Most of us know of Edgar Allen Poe’s poem, "The Raven," in which a raven is unceasingly rapping on the author’s chamber door and window. For Missourians, that rapping in the spring is more likely to be produced by a male northern cardinal. With the breeding season under way, the male birds become adamant to defend their own breeding and nesting territory. They will run off other birds of the same species from the areas that they have claimed as their personal domain. Unfortunately, they often don’t know the difference between another bird and their own reflection in a glass window or door. This can lead to an annoying, relentless tapping or bumping of birds jumping against the glass, sometimes with enough force that the window is left with blood stains.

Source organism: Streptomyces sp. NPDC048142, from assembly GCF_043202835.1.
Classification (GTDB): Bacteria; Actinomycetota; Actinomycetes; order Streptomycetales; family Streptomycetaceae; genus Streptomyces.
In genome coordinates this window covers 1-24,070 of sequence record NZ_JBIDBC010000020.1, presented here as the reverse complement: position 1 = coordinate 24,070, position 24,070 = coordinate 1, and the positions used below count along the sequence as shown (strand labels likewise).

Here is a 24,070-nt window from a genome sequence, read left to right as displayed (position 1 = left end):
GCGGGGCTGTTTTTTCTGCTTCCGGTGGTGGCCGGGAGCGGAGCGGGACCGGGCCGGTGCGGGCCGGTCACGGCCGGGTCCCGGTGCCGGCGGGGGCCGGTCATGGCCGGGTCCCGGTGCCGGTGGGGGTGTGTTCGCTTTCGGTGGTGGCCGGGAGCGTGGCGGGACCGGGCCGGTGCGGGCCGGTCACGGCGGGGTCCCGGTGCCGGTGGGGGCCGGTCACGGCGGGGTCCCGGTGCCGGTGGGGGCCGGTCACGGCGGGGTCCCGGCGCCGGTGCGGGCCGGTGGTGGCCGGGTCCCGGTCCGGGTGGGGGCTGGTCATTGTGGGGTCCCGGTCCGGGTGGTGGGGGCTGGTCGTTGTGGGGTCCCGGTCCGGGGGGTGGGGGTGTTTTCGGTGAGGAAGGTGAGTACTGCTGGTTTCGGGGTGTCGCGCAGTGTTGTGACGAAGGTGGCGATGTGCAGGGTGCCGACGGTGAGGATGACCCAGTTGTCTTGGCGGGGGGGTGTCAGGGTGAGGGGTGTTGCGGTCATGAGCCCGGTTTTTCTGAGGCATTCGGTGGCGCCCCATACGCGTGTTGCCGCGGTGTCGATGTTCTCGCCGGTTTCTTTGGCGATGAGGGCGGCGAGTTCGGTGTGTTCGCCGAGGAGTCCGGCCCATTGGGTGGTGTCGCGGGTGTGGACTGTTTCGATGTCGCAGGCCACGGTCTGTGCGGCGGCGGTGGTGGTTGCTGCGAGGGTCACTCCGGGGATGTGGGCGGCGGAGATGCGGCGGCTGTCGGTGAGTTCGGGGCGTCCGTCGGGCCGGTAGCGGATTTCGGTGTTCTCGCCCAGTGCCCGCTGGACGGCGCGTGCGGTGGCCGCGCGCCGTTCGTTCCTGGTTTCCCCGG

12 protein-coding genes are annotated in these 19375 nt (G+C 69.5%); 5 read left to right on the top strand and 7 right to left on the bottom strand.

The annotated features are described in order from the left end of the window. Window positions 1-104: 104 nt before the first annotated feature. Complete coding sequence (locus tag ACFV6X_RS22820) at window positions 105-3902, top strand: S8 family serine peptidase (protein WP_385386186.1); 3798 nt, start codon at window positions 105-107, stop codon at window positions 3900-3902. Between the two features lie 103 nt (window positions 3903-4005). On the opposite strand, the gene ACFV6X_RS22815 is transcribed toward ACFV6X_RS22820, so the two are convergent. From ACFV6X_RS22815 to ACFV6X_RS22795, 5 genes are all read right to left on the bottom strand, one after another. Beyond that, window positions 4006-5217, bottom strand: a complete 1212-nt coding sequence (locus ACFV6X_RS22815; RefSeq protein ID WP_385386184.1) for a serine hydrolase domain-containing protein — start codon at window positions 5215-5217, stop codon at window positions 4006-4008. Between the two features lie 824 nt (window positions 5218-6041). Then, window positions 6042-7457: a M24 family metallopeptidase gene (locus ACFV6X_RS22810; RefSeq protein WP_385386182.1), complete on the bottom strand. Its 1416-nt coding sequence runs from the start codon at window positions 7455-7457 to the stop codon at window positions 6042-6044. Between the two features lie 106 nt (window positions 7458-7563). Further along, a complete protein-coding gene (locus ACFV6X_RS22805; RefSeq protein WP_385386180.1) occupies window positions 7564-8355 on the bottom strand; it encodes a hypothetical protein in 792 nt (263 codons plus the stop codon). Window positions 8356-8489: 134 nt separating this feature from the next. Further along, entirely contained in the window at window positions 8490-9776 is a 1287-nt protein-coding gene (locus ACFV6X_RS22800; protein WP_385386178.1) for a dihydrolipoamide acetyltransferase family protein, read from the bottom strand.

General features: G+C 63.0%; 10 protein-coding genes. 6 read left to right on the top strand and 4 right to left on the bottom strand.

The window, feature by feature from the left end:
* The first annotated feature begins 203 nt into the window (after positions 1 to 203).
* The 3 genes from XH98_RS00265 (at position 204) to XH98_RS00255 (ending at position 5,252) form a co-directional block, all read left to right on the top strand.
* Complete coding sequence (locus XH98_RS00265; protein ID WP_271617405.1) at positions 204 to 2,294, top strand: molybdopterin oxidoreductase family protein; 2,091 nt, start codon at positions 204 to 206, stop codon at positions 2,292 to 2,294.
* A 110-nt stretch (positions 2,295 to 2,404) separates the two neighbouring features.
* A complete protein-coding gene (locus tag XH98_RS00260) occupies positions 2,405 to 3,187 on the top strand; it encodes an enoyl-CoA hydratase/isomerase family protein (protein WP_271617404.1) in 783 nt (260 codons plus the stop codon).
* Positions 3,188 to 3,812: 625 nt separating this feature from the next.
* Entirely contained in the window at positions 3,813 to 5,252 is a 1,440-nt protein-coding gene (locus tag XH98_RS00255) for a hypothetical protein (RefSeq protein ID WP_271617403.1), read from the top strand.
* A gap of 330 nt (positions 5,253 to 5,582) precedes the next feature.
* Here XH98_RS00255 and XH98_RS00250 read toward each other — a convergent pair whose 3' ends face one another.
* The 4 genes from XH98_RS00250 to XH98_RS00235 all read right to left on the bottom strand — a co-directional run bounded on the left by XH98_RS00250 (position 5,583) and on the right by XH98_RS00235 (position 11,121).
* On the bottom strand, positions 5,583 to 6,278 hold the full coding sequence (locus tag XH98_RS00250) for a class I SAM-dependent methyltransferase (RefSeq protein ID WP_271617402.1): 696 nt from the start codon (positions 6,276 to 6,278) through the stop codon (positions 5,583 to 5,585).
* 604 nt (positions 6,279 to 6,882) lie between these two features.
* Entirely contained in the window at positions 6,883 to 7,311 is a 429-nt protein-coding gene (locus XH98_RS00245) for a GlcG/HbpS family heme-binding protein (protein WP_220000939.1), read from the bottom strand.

While male cardinals seem to be the most frequent offenders, I’ve also received reports of bluebirds and crows engaging in similar antics. Sometimes they will pick on the rearview mirrors of cars, and even shiny chrome can produce that image of “another” bird. The key to stopping the behavior is to alter the surface to eliminate the reflection. Smearing liquid soap on the glass may be the easiest way to eliminate the reflection in the glass. Or you could of course tape something over the window or place something in front of it to close off access. I know that you have many other glass surfaces and the worrisome bird may just move on to the next window. I’m not claiming that you will nevermore have the problem, but the tricks above may keep you from pondering weak and weary. The breeding season won’t last more than a few weeks, and by mid-summer the birds should become less defensive.